How FBI Uses GrayKey and Hide UI to Unlock iPhones
FBI and other law enforcement agencies have been using GrayKey, and a software application called Hide UI, developed by Grayshift, to unlock iPhones with varying degrees of success. Hide UI is a malware that is installed on a suspect's iPhone, which then captures and saves the passcode when the iPhone is unlocked.
NBC has written about the new Hide UI app with newly uncovered details. The tool had previously been a well-kept secret due to strong NDAs in place, however, NBC got in touch with people who were willing to share details.
Software called Hide UI, created by Grayshift, a company that makes iPhone-cracking devices for law enforcement, can track a suspect's passcode when it's entered into a phone, according to two people in law enforcement, who asked not to be named out of fear of violating non-disclosure agreements.
Apple is well known for its refusal to create backdoors for iPhone, which would help law enforcement agencies with investigations. However, the company is rightfully concerned that any such tool or backdoor will ultimately fall into the hands of the bad guys, which would put the security and privacy of all iPhone users at stake.
The FBI was recently able to unlock the iPhones used by the shooter in Pensacola, Florida, without Apple's help. Apple had been approached by FBI, and the company provided iCloud data, however, it drew the line when it came to unlocking the iPhone.
GrayKey is well known for being one of the only few solutions to unlocking iPhones by using iOS vulnerabilities. The tool is a hardware device which connects to iPhone via a Lighting cable and attempts a brute force attack after installing a software 'agent'. As per NBC, the tool can crack a four-digit passcode in a few minutes, while a six-digit passcode can take less than a day. However, 8 or 10 digit passcodes can take weeks or years.
It can take minutes to crack a four-digit pin and less than a day to crack a six-digit pin, according to calculations by cryptographer Matthew Green, an Associate Professor of Computer Science at the Johns Hopkins Information Security Institute. For eight- and 10-digit passcodes it can take weeks or years. It is under these circumstances that Hide UI provides a way to get access to the device more quickly.
When GrayKey fails, law enforcement agencies have to rely on Hide UI. Once installed on an iPhone, It works as sort of a key logger, which records any successful passcode input and saved it in a text file. This text file can then be retrieved by GrayKey, and the passcode can be used to unlock the iPhone. Hide UI also disables Airplane mode and prevents the device from being erased.
Using Hide UI is not as simple as just installing the app though. Once the app is installed, law enforcement agencies have to trick the suspect into unlocking the iPhone, sometimes under the guise of calling their lawyer. Once the suspect enters the passcode, it is saved to the text file, even if the iPhone is locked again.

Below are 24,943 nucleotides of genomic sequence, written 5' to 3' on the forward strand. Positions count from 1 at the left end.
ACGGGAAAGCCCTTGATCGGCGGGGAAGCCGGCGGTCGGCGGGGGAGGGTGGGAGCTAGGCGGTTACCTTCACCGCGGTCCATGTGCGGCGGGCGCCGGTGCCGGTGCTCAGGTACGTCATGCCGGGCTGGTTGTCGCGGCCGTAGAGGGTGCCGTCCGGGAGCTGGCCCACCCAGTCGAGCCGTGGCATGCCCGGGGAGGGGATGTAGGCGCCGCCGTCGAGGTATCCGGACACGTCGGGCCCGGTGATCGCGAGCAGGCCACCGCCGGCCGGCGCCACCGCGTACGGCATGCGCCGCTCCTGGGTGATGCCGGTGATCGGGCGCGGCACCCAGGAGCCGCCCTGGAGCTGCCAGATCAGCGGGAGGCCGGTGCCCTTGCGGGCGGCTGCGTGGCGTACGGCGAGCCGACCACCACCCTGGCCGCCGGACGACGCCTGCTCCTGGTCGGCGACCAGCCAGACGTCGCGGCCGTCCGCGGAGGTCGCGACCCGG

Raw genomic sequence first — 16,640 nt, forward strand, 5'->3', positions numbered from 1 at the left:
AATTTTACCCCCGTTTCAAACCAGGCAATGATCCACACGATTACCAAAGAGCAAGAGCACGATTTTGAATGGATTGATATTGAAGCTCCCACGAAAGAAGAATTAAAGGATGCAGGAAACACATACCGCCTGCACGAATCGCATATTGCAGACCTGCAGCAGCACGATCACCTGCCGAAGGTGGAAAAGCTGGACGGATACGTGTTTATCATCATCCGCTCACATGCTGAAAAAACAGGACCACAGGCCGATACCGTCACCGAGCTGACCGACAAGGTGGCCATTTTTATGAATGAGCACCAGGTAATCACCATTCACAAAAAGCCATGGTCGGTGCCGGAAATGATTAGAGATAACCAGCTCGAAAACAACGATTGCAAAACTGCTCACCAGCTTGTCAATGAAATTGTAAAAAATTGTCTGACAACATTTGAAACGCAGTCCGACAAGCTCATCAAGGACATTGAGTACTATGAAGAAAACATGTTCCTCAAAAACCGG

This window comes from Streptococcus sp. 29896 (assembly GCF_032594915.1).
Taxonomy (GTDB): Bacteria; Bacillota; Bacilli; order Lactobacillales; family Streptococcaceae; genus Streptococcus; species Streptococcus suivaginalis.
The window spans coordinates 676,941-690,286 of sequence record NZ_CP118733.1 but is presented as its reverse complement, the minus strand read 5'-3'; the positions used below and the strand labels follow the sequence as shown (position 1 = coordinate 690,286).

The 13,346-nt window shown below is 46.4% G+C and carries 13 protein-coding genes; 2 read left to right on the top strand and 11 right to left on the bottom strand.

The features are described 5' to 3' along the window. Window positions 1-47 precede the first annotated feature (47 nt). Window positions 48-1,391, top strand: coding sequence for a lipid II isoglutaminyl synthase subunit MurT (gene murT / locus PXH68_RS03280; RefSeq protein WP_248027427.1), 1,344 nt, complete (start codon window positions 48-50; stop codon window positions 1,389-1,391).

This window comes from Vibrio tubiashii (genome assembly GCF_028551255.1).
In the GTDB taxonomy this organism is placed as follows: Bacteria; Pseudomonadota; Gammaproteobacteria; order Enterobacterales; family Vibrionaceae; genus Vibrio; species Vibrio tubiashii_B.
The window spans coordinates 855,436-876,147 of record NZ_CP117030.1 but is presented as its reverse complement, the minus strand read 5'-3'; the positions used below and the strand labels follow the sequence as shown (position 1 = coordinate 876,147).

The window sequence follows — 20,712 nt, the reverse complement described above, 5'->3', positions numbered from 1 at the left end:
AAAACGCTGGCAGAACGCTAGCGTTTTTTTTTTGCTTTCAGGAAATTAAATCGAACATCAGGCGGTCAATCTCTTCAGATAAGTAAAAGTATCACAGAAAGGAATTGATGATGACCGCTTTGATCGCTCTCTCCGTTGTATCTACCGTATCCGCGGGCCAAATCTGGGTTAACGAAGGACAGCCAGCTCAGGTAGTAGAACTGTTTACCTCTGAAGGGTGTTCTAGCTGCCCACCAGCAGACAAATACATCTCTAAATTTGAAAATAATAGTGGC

Of course, Hide UI will not be effective if the suspect is dead, which was the case with the Florida shooter. Hide UI is also buggy and does not always work.
A second law enforcement official said that the software was “buggy” and that it was often easier to get the suspect to hand over their passcode during interrogation than to use the subterfuge required for Hide UI to work.
Does this solve the issue of unlocking iPhones for investigations? No. It opens another can of worms. Although law enforcement officials need a warrant to be able to use such means to unlock iPhones, things are not as black and white. Law enforcement officials have anonymously told NBC that offices often engage in unethical behavior.
“It’s great technology for our cases, but as a citizen I don’t really like how it’s being used. I feel like sometimes officers will engage in borderline and unethical behavior,” the law enforcement official said.
Concerns arise that Hide UI and GrayKey might be commonly used without a warrant, because of the time restrictions that Apple puts on iOS devices, when incorrect passcodes are entered. GrayKey also does not advertise Hide UI in its features, which means that it is intentionally hidden and only shared with customers under strict NDAs. This means that although GrayKey is mentioned in some warrants, Hide UI is never mentioned in them, which raises concerns with legality and failure of disclosure. This opens up the possibility of unauthorized usage of the tools for reasons that are not outlined in any legal document.
“Law enforcement use of this ‘agent’ keylogger feature can be legal, so long as the warrant the government gets to search and seize the device spells out that the investigators are permitted to use it,” said Riana Pfefferkorn, associate director of surveillance and cybersecurity at Stanford Law School’s Center for Internet and Society. “In general, I don't think that magistrate judges authorizing search warrants would expect that the government plans to implant malware on a device it has seized.”